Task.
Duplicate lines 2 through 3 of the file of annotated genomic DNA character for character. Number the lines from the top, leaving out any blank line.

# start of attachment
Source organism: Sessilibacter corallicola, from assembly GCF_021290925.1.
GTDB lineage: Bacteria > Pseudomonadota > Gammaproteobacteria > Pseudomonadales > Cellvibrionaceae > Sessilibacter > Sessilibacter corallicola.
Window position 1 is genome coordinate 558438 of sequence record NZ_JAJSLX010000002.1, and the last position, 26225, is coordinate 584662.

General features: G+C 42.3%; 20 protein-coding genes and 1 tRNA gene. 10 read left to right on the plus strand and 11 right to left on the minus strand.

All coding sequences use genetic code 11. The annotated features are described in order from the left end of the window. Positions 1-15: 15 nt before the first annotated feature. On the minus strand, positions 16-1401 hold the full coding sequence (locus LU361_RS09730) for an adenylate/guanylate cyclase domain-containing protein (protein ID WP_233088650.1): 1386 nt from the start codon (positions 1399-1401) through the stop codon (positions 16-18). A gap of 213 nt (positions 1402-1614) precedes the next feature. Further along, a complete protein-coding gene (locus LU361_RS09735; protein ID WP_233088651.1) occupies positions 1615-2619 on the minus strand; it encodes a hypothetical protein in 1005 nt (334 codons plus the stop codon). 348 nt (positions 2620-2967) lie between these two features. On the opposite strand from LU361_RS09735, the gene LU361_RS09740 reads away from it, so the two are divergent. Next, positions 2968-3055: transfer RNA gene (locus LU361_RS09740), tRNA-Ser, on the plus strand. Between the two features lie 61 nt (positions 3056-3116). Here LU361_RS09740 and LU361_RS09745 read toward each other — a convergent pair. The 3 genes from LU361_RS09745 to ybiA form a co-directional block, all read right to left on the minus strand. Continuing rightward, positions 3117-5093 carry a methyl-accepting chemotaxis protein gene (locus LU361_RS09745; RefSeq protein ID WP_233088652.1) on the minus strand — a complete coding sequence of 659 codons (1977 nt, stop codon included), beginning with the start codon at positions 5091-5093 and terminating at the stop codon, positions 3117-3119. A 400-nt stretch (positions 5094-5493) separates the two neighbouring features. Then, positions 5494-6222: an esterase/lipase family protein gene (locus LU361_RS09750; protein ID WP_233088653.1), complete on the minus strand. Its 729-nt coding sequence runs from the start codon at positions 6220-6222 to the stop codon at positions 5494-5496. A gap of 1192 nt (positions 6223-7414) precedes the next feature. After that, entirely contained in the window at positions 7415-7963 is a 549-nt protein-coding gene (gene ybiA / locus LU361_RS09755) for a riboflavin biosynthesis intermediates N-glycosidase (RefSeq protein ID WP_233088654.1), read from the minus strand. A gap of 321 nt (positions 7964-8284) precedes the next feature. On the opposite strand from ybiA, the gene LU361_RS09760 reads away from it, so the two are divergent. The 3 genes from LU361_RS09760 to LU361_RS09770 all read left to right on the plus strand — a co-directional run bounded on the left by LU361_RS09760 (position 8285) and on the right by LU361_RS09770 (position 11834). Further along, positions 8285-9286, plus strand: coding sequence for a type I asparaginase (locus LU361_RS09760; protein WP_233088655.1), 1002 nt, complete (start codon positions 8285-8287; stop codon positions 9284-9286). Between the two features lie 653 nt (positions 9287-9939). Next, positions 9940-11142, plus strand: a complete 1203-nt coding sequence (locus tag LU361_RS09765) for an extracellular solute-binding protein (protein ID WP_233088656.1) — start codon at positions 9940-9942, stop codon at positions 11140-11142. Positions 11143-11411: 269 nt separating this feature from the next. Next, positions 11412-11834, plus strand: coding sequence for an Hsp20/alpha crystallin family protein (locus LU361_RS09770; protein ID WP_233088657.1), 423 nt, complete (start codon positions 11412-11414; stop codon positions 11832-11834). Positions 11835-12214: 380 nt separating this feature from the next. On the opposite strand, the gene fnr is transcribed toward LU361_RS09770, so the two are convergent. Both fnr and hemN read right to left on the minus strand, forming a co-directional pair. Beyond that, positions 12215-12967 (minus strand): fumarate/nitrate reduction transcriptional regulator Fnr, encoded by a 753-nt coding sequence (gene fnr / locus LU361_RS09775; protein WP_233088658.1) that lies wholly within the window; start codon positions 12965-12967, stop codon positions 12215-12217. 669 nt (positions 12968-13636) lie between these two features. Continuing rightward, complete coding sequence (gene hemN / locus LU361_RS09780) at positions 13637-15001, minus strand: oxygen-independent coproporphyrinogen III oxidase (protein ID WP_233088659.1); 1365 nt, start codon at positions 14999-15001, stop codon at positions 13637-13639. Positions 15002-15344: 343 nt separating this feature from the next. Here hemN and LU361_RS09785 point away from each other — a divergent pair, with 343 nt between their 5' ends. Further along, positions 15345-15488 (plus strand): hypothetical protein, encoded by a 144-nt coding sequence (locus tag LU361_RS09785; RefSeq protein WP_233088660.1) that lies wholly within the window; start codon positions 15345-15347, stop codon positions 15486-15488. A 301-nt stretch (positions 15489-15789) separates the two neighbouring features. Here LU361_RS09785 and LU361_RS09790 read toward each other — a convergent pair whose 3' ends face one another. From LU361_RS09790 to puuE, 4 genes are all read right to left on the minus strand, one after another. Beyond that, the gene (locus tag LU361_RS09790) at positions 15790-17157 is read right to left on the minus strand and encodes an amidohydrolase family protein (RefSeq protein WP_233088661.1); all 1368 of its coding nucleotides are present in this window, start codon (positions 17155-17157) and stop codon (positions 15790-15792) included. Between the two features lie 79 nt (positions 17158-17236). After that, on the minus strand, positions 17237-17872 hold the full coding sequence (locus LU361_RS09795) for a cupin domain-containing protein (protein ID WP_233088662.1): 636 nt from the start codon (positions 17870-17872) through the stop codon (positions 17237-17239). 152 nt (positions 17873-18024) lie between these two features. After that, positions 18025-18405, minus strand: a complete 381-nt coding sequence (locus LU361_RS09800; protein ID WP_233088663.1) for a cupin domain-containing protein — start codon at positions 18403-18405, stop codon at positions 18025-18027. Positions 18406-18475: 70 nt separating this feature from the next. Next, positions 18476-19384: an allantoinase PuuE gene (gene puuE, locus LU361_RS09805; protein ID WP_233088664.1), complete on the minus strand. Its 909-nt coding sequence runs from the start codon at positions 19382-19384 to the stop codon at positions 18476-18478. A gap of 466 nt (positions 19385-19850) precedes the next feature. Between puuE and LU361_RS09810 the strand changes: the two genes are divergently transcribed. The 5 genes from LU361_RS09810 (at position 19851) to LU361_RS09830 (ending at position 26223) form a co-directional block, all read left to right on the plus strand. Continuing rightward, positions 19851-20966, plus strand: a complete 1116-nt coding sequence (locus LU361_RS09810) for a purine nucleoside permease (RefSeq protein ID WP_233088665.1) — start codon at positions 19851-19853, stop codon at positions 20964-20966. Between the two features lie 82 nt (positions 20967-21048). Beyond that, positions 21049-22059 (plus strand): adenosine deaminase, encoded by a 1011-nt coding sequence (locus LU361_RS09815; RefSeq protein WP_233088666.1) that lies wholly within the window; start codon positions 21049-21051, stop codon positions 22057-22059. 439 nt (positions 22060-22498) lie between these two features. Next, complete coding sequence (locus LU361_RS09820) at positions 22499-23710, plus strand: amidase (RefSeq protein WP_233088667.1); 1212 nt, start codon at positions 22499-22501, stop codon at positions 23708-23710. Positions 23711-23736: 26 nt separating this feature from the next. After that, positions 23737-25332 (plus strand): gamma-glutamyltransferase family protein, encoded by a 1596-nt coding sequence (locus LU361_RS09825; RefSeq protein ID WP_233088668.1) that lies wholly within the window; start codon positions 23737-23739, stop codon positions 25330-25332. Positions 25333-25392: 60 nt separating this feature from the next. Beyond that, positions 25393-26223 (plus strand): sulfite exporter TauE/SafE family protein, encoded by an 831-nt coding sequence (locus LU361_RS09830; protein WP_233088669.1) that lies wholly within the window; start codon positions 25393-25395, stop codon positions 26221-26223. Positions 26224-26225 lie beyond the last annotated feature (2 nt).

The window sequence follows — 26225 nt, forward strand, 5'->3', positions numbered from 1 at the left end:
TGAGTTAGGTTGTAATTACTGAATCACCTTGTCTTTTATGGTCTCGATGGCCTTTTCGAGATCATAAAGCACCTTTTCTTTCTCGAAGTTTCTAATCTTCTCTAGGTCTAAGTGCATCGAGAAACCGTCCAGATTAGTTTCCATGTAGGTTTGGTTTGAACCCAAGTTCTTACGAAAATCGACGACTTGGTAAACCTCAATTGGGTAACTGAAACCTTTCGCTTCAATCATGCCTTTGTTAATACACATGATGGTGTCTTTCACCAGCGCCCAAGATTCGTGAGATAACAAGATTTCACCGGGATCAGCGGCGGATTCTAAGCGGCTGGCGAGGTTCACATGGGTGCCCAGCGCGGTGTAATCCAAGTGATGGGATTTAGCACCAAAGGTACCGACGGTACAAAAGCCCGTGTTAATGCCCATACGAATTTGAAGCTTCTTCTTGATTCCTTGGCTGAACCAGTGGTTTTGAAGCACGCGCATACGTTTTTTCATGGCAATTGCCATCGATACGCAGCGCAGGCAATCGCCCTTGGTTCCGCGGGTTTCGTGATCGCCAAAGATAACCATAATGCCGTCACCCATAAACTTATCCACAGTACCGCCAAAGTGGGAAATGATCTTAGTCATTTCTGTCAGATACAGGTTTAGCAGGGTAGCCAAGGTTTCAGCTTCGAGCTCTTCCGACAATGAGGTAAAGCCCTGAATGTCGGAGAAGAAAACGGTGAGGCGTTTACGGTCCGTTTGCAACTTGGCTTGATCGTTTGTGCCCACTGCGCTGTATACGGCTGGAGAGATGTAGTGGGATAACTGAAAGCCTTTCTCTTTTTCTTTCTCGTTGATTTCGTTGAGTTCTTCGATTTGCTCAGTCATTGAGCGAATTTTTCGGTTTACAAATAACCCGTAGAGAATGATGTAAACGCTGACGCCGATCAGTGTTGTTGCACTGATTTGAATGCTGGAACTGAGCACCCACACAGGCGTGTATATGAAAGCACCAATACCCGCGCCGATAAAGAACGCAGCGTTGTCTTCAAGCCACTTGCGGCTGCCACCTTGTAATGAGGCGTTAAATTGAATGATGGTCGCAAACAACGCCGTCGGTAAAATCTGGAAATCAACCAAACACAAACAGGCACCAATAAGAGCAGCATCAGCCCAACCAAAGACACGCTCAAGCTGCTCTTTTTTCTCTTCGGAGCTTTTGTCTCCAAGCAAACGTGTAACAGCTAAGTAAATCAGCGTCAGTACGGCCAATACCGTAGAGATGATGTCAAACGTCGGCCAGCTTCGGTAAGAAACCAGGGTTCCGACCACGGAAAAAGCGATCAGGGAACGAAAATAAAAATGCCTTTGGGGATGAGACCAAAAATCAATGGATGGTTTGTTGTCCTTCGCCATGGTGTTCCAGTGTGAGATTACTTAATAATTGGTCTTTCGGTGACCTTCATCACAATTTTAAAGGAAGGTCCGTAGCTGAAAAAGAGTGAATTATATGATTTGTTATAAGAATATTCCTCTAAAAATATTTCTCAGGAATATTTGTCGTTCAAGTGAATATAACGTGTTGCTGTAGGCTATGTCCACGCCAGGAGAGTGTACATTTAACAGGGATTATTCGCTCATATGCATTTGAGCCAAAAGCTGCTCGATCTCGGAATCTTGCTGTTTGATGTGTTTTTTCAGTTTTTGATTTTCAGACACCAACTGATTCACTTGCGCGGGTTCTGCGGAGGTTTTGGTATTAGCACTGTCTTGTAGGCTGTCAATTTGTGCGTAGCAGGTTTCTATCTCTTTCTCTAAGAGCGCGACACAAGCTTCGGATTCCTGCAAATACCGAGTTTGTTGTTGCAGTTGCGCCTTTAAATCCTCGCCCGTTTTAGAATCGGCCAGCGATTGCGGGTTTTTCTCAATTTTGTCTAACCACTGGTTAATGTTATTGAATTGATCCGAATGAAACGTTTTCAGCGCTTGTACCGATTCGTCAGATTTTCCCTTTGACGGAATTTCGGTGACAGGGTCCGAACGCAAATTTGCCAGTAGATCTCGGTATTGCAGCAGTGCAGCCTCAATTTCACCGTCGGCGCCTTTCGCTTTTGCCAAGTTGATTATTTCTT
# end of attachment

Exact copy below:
GTDB lineage: Bacteria > Pseudomonadota > Gammaproteobacteria > Pseudomonadales > Cellvibrionaceae > Sessilibacter > Sessilibacter corallicola.
Window position 1 is genome coordinate 558438 of sequence record NZ_JAJSLX010000002.1, and the last position, 26225, is coordinate 584662.